President Trump's Tax Reform Released

International Tax

On April 26, 2017 Secretary of the US Department of the Treasury, Steven Mnuchin, and National Economic Council Director, Gary Cohn, discussed the hotly anticipated tax reform measures we had all been waiting for at the press briefing, “2017 Tax Reform: Economic Growth and American Jobs” (White House briefing).

This blog post highlights the key corporate tax and personal tax proposals from the press briefing, including the deduction of the corporate tax rate, the repeal of the estates tax and alternative minimum tax, the decrease in personal income tax brackets, the elimination of income tax deductions on a couple’s  income earnings under $24,000, and much more.


Secretary of the US Department of the Treasury, Steven Mnuchin, opened the White House briefing by stating that the Trump administration wants to “make US businesses the most competitive in the world.”[1] However, with Ireland’s corporate tax rate of 12.5%, and other countries with lower corporate tax rates, there may still be competitive hurdles for the Trump administration to heighten competition.

The corporate tax rate has been cut from 35% to 15% on worldwide income and deferrals. Mnuchin mentioned that the Trump administration will “make it a territorial system” instituting a onetime tax on overseas profits “which will bring back trillions of dollars that are offshore to be invested here in the United States.”[2]

Small and medium sized businesses will be eligible for the 15% corporate tax rate. Specific requirements and details to be determined.

Border adjustability, carbon tax, and a value-added tax, that were rumoured in the weeks leading up to the tax reform announcement[3] were not part of the White House briefing on April 26, 2017.


President Trump’s tax reform includes measures that he believes will provide tax relief for low-and-middle income families. The April 26, 2017 tax reform announcement proposes a complete overhaul of personal income tax brackets. Proposed is a reduction from seven to three income tax brackets of 10%, 25%, and 35%. The proposed tax reform also doubled the standard deduction for married couples; however taxpayers and practitioners will need to wait on details on the definition of married couple under the legislation (to be drafted). There is a lack of details on the taxable income brackets. Cohn and Mnuchin state that those details will be formed in the legislation to be drafted after discussions with the House and the Senate.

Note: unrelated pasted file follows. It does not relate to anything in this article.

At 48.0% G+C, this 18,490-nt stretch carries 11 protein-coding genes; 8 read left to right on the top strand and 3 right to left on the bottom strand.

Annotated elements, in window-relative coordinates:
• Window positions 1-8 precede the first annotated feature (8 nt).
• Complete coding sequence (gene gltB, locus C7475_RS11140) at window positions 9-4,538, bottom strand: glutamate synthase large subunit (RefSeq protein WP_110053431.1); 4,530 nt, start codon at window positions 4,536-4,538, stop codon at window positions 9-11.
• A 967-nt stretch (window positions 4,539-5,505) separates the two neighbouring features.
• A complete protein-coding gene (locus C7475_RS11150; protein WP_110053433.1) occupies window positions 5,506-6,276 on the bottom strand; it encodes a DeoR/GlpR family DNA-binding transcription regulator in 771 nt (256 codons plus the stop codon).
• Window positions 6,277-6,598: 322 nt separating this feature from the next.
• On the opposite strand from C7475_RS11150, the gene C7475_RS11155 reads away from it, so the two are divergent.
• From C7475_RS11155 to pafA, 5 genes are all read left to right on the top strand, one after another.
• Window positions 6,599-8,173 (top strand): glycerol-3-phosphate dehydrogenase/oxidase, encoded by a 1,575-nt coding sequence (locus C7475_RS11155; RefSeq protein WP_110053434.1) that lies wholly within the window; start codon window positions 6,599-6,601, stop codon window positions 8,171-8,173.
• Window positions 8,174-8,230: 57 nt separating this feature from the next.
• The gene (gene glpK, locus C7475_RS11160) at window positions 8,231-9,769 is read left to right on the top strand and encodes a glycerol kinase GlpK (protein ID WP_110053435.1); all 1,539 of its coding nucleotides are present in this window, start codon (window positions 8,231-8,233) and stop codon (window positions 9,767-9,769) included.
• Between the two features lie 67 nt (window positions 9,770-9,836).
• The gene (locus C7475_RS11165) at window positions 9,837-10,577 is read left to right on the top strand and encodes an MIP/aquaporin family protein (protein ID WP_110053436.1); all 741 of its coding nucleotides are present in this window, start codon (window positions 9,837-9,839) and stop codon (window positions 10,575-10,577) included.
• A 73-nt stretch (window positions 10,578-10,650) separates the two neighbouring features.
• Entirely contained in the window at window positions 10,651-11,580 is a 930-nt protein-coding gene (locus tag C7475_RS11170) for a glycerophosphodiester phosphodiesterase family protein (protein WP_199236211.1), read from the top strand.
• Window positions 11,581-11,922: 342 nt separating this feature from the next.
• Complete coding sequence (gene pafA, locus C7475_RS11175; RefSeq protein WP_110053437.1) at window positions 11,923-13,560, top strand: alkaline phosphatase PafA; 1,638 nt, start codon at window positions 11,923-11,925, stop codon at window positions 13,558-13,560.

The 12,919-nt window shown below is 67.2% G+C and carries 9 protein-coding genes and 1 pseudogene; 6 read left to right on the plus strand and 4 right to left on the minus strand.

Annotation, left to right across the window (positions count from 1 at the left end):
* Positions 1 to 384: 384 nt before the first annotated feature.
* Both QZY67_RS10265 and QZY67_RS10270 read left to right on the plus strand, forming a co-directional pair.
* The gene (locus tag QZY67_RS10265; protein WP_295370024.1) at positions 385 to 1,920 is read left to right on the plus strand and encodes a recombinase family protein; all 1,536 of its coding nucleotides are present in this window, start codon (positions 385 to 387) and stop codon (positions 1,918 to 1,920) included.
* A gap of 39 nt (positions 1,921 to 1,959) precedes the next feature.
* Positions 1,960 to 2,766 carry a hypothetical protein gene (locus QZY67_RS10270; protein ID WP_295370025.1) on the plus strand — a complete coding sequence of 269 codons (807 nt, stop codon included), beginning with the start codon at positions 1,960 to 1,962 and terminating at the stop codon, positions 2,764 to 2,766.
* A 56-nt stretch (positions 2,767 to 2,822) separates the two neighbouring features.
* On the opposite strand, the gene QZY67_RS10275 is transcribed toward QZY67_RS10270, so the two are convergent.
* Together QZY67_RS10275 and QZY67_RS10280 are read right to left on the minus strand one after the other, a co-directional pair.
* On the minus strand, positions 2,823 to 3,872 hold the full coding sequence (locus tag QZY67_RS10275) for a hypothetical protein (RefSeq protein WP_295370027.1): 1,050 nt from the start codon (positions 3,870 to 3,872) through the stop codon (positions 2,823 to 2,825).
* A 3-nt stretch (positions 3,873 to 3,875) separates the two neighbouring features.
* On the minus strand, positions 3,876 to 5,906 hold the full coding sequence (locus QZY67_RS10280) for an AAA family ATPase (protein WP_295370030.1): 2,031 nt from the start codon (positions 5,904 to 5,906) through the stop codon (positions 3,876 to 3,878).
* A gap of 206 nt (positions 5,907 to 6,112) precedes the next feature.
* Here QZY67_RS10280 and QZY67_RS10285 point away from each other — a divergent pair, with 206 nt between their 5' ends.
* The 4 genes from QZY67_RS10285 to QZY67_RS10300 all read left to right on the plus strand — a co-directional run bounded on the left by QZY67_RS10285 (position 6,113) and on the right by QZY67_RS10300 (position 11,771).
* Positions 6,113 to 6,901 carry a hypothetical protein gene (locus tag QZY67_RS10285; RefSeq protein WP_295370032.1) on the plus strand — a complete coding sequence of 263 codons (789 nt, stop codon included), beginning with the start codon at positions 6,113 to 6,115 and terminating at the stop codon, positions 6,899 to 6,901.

National Economic Council Director, Gary Cohn, stated that the alternative minimum tax “required taxpayers to do their income tax twice to see which is higher. That makes no sense, and we should have one simple tax code.”[4]

Gary Cohn stated that the capital tax rate and dividend rate is returned to 20% and this proposed plan repeals the 3.8% Affordable Care Act tax on dividends and capital gains, which Cohn stated “was a hit on investment income and small business owners.”[5] The repeal of the estate tax is proposed in order to save farmers and small business owners from “wasting countless hours and resources on complicated estate planning to make sure their children aren’t hit with a huge tax when they die.”

Tax breaks “for mainly high income individuals” will be eliminated; however the home ownership and charitable gift tax deductions will be protected. The other tax benefits to be eliminated were not discussed any further in the White House briefing.


There are many details about the proposals that need to be released. A member of the press in attendance at the White House briefing asked Mnuchin when details and definitions would be released, to which he responded, “We’re working as fast as we can.”[6] Simplification of the tax code was a repetitive theme. All proposed measures must pass through Congress, so we will have to be patient. The Trump Administration will hold stakeholder input sessions and will work with the House of Representatives and the Senate to develop the details of the plan. Stay tuned to Taxnet Pro for future developments on the United States Trump administration tax reform in the future.


[1] White House, “Briefing with Secretary of the Treasury Steven Mnuchin and National Economic Director Gary Cohn,” April 26, 2017, online:

[2] Ibid.

[3] Grant Thornton, “Trump promising new tax plan this week,” April 24, 2017, online.

[4] White House, “Briefing with Secretary of the Treasury Steven Mnuchin and National Economic Director Gary Cohn,” April 26, 2017, online:

[5] Ibid.

[6] Ibid.